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Old 11-08-2012, 02:33 AM   #1
Sunil12000
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Pentatonic scales

Can anybody please explain about pentatonic scales and what are its uses ?
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Old 11-08-2012, 03:45 AM   #2
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Quote:
Originally Posted by Sunil12000
Can anybody please explain about pentatonic scales and what are its uses ?

The pentatonic scale is a scale consisting of 5 notes. The major pentatonic is the root, the second, the third, the fifth, and the sixth degrees of the major scale. The minor pentatonic is the root, flat third, fourth, fifth, and flat seventh. Your question is far too broad and general for me to say much else.

As for its uses, SOLOS. Look at any Metallica solo. Basically all of them are just the minor pentatonic scale (that's all that Kirk knows )
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Old 11-09-2012, 09:57 AM   #3
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In simpler terms (I hope). There is a scale, a group of notes that fit together that are super pleasing to the ear. This is the major scale. They contain 1 of every note in western music, so C D E F G A B C or C# D# E# F# G# A# B# C# etc. There will always be one of every note, even if you have to make these notes into something else. Like E into E#. You can't have F and F# in the C# major scale. You have to sharpen the E

Within the major scales, there are other scales. You take a few notes from the major scale and it can become a different scale. Like the pentatonic.

Think of this as an analogy. A CD has 8 songs. They are all quite good, some of them are slow, some fast. This is the major scale.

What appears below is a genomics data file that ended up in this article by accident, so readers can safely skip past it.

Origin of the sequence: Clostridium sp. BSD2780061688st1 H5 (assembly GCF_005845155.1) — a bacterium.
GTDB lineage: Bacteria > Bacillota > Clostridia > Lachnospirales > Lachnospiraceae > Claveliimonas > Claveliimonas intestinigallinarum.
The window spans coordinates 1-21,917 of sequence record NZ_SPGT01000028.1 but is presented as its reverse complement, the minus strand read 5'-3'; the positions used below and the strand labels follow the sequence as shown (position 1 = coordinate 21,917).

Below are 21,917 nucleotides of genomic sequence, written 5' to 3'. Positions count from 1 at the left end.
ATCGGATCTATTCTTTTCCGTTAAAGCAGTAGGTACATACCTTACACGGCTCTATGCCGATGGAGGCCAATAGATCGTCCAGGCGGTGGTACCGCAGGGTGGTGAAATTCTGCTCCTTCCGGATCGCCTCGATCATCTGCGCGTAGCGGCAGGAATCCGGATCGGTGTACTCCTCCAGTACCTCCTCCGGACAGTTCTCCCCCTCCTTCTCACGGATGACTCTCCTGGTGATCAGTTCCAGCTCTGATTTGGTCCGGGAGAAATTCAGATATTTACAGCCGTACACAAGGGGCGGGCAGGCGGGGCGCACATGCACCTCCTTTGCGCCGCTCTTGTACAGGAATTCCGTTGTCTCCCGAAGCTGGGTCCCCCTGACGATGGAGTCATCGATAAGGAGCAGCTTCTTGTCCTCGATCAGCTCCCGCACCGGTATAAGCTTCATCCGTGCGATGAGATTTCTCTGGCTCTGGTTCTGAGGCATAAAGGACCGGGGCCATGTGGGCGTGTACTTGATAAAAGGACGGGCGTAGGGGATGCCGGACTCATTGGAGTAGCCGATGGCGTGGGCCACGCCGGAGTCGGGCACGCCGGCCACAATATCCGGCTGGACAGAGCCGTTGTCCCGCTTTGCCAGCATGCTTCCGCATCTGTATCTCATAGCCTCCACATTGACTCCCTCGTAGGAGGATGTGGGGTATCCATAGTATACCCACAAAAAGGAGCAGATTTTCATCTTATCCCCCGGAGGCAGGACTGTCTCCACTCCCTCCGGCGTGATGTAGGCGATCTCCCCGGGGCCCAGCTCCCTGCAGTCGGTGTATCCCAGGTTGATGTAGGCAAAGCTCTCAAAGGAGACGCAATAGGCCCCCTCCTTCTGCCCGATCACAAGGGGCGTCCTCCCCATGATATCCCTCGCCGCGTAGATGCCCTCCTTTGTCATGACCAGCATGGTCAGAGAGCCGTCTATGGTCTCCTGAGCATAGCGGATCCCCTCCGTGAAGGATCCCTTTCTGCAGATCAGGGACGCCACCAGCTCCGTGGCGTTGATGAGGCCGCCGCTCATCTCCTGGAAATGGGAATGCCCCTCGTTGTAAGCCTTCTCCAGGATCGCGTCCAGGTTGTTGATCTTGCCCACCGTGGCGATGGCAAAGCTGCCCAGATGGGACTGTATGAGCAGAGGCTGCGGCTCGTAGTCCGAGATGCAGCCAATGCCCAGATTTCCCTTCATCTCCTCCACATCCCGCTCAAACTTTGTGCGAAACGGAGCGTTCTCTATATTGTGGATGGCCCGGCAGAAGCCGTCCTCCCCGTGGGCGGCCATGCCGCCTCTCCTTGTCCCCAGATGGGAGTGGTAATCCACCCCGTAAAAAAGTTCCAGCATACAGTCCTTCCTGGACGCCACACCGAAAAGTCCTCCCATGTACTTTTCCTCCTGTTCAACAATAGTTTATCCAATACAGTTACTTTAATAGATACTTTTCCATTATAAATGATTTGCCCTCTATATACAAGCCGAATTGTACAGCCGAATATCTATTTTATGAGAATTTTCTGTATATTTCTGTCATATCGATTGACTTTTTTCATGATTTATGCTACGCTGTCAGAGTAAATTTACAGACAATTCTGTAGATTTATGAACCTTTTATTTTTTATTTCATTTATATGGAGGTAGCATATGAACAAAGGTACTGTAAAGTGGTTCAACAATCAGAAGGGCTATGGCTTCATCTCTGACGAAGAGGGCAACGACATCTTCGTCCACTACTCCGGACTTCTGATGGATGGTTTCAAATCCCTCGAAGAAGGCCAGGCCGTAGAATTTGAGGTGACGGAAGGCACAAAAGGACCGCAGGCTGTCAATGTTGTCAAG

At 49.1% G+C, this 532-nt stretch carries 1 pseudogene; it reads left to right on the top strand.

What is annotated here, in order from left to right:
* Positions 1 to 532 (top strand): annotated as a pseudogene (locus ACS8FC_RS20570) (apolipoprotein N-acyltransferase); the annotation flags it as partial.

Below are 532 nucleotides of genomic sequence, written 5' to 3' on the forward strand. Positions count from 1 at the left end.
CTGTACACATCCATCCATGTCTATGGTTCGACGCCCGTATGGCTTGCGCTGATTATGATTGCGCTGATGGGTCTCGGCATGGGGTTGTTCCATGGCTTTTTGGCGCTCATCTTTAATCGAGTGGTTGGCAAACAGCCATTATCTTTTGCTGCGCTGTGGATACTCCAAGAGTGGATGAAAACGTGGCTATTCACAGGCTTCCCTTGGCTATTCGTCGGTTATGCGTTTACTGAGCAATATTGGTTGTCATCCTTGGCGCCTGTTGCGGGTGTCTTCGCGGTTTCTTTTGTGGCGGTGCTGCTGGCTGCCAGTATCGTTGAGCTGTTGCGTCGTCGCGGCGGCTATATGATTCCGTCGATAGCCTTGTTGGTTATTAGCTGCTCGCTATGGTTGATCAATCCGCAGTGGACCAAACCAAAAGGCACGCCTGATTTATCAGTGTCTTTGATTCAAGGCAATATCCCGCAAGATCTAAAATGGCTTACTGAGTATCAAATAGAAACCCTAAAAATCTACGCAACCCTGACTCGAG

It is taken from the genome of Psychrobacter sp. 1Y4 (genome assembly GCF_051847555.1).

But you're making a mix tape for a party, you only want fast songs so you take 5 of the songs and make it into something that fits your needs. That's the pentatonic scale.

The notes of the major scale that work best for rock & roll has been taken and made into its own scale, with some slight modifications. The modifications are located above by Junior.

You should go to www.justinguitar.com and read a bit about the major scale, or get a teacher.

Its basically just the group of notes that work best with rock and roll from the major scale that have been put into an easily identifiable pattern.
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Old 11-09-2012, 10:12 AM   #4
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Old 11-09-2012, 10:37 AM   #5
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Start on C.

Go up a perfect fifth you get G

go up a perfect fifth from there you get D
go up another perfect fifth and you get A
yet another perfect fifth and you get E

C G D A E put them all into one octave and finish with the octave of the root note you get

C D E G A C - five distinct notes (the C appears twice but they are both C so we only count it once) It spans one octave and no step from one note to the next is greater than a minor third and no step is smaller than a major second.

Aside from the unison and the octave the perfect fifth is the most dominant and harmonious note. This is due to the way our brains interpret the physical properties of the sound waves. It's just the way it is.

We also seem to find the easiest steps to sing that of a major second or minor third interval.

So when we have a scale made up of five notes made up of notes that can be a chain of fifths and when organized into a single octave in which each step is a major second or minor third then it is going to be very pleasing to the ear.